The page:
Firms linked to fugitive Chinese billionaire received SEC settlement of $ 539 million

Fugitive Chinese billionaire Guo Wengui, seen here giving a press conference in November 2018 in New York City.

Fugitive Chinese billionaire Guo Wengui, seen here giving a press conference in November 2018 in New York City.
Photo: Don Emmert / AFP (Getty Images)

The Securities and Exchange Commission penalized companies linked to Guo Wengui, the fugitive Chinese billionaire who fled the country in 2014 and has since enjoyed several prominent members of the right personalities in the United States, to the tune of more than half a billion dollars.

In a Press release, the SEC announced that it had reached a settlement with three media companies related to Guo – GTV Media Group Inc., Saraca Media Group Inc. and Voice of Guo Media Inc. protection laws while soliciting investments of more than 5,000 people. The SEC also accused GTV and Saraca of promoting another illegal unregistered offer of a “digital asset called G-Coins or G-Dollars.” According to the SEC, although companies have continuously promoted an online platform where the two cryptocurrencies could be used for transactions, promising “a likelihood of significant returns,” neither of them ever cared. to develop it. Regulators also claimed that the companies never made various mandatory disclosures to the SEC or to the public.

The proceeds of the two efforts were mixed, the SEC wrote, and amounted to approximately $ 487 million. In June 2020, according to the settlement, Saraca transferred $ 100 million of the stock offering to a hedge fund that invested $ 30 million in currency speculation; the fund has since suffered a loss of $ 29.2 million on that bet.

According to the Wall Street newspaper, after some of the company’s investors came to believe that the three companies were fraudulent, Guo’s fan club began to rally outside the houses of critics:

GTV’s fundraising had deeply divided the Chinese diaspora in the United States, with many investors in the company later. more and more convinced that they had been swindled. After some of these people started contacting the SEC and law enforcement, Mr. Guo repeatedly attacked them online, calling them Chinese Communist Party proxies. Mr. Guo’s supporters then began to show up at the homes of his detractors.

While the three companies do not admit wrongdoing in the regulations, according to the Journal, cash totals represent one of the biggest enforcement actions taken by the SEC in this fiscal year (ending September ). The SEC press release does not name Guo.

“Thousands of investors bought GTV shares, G-Coins and G-Dollars based on the solicitation of the respondents of the general public with limited disclosures, ”said Richard R. Best, director of the SEC’s New York regional office, in the statement. “The corrective measures ordered by the Commission today, which include a fair distribution of funds, will bring significant relief to investors in these illegal offers.”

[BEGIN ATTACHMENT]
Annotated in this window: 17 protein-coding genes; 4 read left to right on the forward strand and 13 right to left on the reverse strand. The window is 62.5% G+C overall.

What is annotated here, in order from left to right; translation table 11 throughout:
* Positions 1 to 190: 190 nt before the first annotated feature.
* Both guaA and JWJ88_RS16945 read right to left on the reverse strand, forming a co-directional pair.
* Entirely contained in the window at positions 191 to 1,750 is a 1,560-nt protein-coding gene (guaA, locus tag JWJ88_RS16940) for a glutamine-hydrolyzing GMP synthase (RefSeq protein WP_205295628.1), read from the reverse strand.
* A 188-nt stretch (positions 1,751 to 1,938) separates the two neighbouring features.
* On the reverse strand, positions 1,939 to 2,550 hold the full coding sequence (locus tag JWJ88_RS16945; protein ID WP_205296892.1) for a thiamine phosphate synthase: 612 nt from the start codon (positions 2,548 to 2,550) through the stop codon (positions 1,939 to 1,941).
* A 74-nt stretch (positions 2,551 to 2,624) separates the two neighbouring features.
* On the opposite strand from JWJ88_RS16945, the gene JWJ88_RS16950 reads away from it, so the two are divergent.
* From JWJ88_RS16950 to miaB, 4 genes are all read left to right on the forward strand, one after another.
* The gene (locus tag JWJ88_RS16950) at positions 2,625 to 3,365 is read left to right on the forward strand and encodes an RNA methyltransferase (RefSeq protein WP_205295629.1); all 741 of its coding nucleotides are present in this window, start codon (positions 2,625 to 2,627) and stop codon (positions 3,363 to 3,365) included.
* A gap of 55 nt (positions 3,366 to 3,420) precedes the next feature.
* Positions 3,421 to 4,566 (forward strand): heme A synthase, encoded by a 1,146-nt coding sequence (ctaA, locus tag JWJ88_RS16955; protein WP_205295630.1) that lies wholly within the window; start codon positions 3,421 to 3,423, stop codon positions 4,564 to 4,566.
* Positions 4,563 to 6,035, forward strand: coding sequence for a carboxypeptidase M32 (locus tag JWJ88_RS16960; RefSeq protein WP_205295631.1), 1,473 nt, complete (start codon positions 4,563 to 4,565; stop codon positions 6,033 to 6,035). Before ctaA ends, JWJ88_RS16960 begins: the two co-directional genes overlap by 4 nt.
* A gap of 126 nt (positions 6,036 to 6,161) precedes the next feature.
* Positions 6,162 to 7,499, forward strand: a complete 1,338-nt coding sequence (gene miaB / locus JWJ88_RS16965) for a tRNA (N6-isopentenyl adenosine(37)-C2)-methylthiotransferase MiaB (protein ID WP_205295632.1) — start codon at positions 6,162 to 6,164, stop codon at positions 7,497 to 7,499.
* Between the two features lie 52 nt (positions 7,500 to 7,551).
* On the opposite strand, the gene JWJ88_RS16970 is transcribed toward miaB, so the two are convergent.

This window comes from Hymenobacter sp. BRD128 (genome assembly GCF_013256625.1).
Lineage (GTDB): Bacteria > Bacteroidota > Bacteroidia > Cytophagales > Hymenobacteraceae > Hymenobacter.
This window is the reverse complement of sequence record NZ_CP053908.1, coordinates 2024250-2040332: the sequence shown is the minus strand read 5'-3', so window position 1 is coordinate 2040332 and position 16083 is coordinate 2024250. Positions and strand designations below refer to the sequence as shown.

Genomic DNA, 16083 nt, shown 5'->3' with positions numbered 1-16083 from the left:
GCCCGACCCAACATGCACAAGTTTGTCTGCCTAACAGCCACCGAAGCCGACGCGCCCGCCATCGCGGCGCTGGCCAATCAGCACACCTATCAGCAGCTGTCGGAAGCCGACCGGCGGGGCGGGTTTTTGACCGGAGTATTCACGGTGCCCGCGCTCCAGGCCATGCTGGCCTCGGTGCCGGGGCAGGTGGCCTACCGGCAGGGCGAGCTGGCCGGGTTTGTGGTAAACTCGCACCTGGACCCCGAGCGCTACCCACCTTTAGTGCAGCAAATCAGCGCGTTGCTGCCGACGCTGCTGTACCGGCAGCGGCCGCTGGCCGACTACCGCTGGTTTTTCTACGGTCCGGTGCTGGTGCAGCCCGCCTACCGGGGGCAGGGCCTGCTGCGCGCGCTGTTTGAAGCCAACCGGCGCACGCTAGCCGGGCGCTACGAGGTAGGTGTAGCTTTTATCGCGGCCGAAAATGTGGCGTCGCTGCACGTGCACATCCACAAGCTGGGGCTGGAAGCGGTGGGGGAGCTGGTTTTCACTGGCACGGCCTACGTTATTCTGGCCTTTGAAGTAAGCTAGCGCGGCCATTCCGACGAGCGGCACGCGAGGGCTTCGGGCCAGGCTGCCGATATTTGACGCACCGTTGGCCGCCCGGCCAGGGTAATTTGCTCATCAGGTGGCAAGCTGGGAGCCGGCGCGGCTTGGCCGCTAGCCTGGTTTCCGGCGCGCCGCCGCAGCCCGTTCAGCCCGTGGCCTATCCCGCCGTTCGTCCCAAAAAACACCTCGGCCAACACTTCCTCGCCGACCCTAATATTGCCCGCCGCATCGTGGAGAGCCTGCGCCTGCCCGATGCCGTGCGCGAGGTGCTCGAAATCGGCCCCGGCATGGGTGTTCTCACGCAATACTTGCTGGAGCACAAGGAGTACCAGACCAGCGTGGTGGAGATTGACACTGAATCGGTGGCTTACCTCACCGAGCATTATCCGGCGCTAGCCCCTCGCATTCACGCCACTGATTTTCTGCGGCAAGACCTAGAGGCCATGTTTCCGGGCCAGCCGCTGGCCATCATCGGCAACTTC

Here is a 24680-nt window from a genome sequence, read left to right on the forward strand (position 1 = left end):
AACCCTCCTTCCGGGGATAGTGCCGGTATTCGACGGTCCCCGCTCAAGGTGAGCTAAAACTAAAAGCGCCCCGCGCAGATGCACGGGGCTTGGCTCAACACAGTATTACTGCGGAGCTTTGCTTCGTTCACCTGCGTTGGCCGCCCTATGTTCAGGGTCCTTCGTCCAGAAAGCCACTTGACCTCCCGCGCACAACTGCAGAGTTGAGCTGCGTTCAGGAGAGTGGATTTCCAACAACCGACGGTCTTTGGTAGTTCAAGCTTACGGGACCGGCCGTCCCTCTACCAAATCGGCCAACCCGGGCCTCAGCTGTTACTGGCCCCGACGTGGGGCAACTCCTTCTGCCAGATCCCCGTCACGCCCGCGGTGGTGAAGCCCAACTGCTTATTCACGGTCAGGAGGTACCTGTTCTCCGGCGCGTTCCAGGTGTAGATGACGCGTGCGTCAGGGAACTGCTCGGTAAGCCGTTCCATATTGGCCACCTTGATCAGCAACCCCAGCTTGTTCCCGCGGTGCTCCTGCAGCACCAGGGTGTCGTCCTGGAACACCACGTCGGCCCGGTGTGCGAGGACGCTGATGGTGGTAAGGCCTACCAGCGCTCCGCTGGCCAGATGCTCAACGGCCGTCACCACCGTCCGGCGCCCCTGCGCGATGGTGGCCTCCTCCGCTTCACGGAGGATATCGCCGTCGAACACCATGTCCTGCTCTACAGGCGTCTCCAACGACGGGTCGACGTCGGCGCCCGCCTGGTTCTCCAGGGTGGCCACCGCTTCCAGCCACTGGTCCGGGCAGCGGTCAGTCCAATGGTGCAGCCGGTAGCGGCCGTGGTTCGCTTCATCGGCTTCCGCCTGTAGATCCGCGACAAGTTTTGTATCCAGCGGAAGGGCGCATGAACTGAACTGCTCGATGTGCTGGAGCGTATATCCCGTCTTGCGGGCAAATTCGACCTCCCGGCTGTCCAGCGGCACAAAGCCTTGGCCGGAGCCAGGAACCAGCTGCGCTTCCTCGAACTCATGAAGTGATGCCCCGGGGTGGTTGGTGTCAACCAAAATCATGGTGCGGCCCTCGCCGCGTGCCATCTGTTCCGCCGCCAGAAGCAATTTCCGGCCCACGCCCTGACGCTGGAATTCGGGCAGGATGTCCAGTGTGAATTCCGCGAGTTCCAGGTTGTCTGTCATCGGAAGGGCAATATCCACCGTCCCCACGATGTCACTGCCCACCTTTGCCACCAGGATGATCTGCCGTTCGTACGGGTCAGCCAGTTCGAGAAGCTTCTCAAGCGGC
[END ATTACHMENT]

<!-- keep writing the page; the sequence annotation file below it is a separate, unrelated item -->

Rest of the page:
Guo is at the center of a network of marginal media, like GTV, who tirelessly promote him and his worldview—including hoax allegations about novel coronavirus, which he believes the Chinese Communist Party (CCP) has deliberately released as a biological weapon, and other Chinese government conspiracy theories.

Guo sought to hide his actual roles from a shady web of media entities who in some cases are only identifiable as related to him because he has publicly indicated so. The offers also allegedly implied a poor financial stance which raises eyebrows. For example, the Wall Street Journal Previously reported that investors in the GTV offering were invited to send funds to Voice of Guo Media, who would then invest them in GTV on their behalf.

Since moving to the United States he has become a social media powerhouse member targeting of the Chinese diaspora and welcomed the influential American right, as former White House chief strategist Steve Bannon, former executive chairman of the far-right store Breitbart. (When Bannon was stopped in August 2020 for his alleged role in a plan to trick Trump supporters with a fake GoFundMe “Build the Wall” he was on board Guo’s yacht.) -President, he did it to promote GETTR, a social media network apparently started at least in part with funding from Guo’s family foundation.

While GETTR originally served as a kind of clearinghouse for anti-CPC content and its promotional advertising was covered with the logos of GTV entities, Guo announced in late June that the site’s servers would be wiped out. content and existing users, according to Politico. A few days later he relaunched as freedom of speech paradise for Trump supporters. It was quickly attacked by pirates, and he has mostly been in the news lately after his almost total lack of moderation flooded him with hentai, Pro-islamic state propaganda and child sexual abuse material. According to Vice, new user registrations had slowed by the end of August, while many of the larger GETTR accounts, like that of former Secretary of State Mike Pompeo, artificially inflated subscriber numbers. Only 55,000 of GETTR’s 1.5 million users posted more than 10 times, Vice wrote, and many of them were spambots.


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